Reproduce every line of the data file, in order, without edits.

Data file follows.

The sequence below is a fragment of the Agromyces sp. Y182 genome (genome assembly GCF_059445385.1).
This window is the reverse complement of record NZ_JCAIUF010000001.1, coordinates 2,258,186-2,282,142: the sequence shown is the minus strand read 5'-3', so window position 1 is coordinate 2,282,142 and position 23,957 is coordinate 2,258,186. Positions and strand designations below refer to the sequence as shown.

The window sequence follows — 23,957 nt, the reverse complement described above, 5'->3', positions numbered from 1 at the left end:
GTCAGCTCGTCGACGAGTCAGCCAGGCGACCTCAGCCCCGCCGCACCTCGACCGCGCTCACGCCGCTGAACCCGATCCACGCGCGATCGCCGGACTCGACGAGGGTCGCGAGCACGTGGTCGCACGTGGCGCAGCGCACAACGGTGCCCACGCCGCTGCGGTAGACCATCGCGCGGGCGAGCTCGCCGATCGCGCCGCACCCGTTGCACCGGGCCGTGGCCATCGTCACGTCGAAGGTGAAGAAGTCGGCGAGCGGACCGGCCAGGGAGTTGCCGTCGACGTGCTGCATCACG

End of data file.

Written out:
The sequence below is a fragment of the Agromyces sp. Y182 genome (genome assembly GCF_059445385.1).
This window is the reverse complement of record NZ_JCAIUF010000001.1, coordinates 2,258,186-2,282,142: the sequence shown is the minus strand read 5'-3', so window position 1 is coordinate 2,282,142 and position 23,957 is coordinate 2,258,186. Positions and strand designations below refer to the sequence as shown.

The window sequence follows — 23,957 nt, the reverse complement described above, 5'->3', positions numbered from 1 at the left end:
GTCAGCTCGTCGACGAGTCAGCCAGGCGACCTCAGCCCCGCCGCACCTCGACCGCGCTCACGCCGCTGAACCCGATCCACGCGCGATCGCCGGACTCGACGAGGGTCGCGAGCACGTGGTCGCACGTGGCGCAGCGCACAACGGTGCCCACGCCGCTGCGGTAGACCATCGCGCGGGCGAGCTCGCCGATCGCGCCGCACCCGTTGCACCGGGCCGTGGCCATCGTCACGTCGAAGGTGAAGAAGTCGGCGAGCGGACCGGCCAGGGAGTTGCCGTCGACGTGCTGCATCACG